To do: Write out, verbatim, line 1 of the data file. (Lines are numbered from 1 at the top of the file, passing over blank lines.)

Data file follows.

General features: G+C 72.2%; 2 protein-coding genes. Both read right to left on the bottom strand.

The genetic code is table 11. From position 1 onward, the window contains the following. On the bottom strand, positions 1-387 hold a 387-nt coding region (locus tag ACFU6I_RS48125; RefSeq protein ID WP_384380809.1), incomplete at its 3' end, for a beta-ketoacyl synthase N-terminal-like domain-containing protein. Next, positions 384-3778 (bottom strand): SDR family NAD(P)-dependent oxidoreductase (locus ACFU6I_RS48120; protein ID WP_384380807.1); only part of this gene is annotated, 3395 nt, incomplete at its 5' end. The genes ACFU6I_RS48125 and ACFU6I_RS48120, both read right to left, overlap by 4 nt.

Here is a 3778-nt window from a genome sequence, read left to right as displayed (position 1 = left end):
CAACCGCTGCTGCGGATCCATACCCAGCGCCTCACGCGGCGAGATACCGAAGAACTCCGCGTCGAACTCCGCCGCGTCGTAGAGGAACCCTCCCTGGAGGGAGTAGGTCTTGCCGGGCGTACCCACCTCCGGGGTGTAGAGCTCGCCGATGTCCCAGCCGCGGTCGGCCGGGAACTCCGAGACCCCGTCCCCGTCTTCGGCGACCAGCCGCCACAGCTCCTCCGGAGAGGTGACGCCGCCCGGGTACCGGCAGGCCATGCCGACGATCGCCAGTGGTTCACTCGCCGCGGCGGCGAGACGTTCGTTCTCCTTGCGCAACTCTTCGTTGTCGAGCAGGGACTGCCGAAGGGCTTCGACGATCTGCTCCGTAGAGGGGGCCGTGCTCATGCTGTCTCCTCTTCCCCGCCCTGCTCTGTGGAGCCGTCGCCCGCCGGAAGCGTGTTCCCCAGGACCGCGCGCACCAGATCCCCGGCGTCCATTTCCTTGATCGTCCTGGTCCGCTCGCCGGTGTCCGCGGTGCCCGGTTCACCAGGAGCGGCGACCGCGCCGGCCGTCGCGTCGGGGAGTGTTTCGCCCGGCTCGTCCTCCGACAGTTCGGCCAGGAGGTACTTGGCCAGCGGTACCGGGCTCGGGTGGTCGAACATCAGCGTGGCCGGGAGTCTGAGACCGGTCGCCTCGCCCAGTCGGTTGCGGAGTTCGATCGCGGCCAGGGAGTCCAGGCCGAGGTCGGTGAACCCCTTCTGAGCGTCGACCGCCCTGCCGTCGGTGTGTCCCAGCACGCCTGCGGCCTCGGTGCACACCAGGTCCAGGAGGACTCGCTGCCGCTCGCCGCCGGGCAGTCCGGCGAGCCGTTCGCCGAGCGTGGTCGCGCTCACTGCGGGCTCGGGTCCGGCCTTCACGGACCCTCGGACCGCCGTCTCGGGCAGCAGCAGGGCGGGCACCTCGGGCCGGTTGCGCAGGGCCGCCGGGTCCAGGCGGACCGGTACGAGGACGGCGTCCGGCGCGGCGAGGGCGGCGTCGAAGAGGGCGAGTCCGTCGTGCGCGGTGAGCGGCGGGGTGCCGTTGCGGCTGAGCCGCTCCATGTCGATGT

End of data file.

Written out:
General features: G+C 72.2%; 2 protein-coding genes. Both read right to left on the bottom strand.